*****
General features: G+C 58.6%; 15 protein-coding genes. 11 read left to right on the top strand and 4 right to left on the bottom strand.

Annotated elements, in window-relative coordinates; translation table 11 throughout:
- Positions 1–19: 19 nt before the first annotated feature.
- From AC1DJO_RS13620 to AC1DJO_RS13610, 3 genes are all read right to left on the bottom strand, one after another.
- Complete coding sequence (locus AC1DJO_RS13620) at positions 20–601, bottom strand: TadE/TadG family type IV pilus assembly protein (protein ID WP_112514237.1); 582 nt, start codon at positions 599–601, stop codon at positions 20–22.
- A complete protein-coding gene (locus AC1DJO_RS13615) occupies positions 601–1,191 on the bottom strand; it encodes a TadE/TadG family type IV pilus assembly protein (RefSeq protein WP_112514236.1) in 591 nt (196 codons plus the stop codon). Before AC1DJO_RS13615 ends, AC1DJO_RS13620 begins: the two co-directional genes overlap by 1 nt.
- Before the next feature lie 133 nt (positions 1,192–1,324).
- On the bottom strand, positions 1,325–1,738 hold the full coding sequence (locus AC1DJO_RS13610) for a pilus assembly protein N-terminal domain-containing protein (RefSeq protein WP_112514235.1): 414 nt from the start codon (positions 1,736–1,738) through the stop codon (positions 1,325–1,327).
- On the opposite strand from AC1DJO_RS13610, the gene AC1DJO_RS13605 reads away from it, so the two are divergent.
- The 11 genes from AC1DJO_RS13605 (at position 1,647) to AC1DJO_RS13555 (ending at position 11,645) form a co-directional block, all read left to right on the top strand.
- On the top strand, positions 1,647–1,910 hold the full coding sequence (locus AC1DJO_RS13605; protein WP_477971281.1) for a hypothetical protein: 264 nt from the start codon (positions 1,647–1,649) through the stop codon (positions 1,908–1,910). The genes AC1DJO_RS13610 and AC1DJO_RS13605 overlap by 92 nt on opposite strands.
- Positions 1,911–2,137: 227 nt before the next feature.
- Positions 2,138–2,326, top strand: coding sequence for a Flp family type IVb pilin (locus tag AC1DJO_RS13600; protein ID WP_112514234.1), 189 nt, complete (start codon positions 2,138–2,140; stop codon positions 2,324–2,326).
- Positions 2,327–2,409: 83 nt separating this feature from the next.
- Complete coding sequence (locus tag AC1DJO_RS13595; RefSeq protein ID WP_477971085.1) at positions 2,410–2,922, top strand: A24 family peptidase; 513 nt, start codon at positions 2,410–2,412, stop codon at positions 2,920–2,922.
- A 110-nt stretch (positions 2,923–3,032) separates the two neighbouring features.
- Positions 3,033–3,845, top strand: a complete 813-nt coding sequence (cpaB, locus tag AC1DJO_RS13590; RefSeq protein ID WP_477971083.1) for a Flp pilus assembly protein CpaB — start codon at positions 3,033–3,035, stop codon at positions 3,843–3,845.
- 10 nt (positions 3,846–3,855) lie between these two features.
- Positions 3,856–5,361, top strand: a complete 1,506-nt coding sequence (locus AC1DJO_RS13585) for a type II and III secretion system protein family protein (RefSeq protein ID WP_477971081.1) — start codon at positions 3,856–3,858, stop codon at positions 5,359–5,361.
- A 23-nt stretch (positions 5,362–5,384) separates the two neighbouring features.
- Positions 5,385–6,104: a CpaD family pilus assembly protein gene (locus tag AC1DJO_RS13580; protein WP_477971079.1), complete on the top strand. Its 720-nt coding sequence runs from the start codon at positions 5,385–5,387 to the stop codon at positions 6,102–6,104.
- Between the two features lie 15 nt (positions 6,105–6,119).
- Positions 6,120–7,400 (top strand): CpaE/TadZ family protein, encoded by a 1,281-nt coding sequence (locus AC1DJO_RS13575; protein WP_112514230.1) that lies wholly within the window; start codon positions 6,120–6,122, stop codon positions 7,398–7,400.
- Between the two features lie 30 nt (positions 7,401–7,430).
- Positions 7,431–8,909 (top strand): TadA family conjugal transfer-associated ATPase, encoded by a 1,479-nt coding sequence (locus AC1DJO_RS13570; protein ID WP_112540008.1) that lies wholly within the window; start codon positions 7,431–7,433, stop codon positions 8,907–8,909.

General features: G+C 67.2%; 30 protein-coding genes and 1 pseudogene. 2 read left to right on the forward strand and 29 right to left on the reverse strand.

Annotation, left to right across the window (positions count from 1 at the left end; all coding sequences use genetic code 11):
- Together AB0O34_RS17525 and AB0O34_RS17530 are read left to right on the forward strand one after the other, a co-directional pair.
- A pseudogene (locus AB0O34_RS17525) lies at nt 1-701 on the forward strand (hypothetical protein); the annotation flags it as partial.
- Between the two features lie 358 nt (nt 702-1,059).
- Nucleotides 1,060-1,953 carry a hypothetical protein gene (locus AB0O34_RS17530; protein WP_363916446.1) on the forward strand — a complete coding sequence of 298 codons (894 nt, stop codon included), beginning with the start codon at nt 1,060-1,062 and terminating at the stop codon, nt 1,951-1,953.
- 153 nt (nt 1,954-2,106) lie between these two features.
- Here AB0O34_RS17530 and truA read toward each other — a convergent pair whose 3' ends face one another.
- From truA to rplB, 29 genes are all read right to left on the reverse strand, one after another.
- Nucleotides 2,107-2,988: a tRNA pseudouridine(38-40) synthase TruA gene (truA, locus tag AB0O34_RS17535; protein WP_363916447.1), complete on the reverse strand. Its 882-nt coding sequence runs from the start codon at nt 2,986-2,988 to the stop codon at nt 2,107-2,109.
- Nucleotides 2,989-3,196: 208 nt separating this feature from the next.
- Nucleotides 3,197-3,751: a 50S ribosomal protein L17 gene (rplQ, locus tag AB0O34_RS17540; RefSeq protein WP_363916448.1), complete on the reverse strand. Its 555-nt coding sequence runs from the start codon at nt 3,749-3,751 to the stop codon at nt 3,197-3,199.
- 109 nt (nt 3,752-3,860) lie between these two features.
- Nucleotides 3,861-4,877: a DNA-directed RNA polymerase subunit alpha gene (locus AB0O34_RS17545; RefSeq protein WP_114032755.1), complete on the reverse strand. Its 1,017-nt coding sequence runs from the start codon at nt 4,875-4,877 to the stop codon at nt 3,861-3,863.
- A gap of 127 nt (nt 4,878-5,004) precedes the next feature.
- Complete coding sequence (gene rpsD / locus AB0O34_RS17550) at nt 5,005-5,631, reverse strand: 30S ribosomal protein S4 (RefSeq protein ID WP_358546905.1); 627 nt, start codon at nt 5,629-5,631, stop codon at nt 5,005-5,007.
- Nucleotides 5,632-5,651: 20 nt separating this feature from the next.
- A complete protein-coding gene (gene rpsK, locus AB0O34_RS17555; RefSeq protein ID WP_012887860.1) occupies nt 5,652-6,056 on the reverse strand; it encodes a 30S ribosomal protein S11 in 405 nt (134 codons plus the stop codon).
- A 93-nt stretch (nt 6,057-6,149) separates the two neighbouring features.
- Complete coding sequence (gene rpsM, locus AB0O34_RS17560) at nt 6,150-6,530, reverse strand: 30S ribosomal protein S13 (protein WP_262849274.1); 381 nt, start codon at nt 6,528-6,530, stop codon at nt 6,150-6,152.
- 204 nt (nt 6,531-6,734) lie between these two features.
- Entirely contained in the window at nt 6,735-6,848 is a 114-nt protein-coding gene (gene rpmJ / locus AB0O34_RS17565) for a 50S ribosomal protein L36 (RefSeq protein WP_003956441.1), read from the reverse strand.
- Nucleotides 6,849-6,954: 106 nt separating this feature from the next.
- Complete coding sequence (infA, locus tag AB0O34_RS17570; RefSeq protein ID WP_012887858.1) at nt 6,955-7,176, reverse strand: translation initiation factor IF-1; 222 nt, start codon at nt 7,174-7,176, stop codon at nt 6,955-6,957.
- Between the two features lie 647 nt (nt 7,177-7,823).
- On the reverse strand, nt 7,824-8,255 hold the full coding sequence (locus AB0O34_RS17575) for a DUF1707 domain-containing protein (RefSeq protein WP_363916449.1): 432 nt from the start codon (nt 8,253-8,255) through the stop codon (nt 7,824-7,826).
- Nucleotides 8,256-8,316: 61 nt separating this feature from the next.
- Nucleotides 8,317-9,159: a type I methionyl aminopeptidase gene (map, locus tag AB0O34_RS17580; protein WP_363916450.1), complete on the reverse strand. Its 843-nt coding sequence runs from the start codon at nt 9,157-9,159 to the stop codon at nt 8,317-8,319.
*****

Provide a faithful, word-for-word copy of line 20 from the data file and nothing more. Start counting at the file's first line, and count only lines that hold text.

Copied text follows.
- A 23-nt stretch (positions 5,362–5,384) separates the two neighbouring features.